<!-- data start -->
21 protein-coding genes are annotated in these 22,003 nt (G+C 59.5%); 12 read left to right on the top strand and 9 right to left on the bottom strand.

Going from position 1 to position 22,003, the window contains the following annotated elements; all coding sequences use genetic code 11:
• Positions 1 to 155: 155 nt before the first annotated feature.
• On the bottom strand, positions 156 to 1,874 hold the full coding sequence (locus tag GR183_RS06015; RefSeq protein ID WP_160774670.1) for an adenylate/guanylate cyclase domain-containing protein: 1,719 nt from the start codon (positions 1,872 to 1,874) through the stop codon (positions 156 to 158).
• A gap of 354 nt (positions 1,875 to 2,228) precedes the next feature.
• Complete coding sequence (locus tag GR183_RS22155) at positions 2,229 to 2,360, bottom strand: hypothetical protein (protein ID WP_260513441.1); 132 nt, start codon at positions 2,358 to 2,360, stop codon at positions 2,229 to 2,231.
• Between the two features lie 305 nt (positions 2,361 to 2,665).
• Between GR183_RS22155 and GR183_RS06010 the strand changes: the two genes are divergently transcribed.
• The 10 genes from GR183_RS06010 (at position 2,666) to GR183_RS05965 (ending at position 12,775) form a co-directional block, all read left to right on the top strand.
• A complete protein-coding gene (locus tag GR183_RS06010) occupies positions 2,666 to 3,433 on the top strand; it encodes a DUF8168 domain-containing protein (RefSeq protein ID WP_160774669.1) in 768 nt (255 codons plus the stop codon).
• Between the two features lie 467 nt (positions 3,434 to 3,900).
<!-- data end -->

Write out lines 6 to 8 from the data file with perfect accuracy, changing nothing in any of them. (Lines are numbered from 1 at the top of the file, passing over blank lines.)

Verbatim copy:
• Complete coding sequence (locus tag GR183_RS22155) at positions 2,229 to 2,360, bottom strand: hypothetical protein (protein ID WP_260513441.1); 132 nt, start codon at positions 2,358 to 2,360, stop codon at positions 2,229 to 2,231.
• Between the two features lie 305 nt (positions 2,361 to 2,665).
• Between GR183_RS22155 and GR183_RS06010 the strand changes: the two genes are divergently transcribed.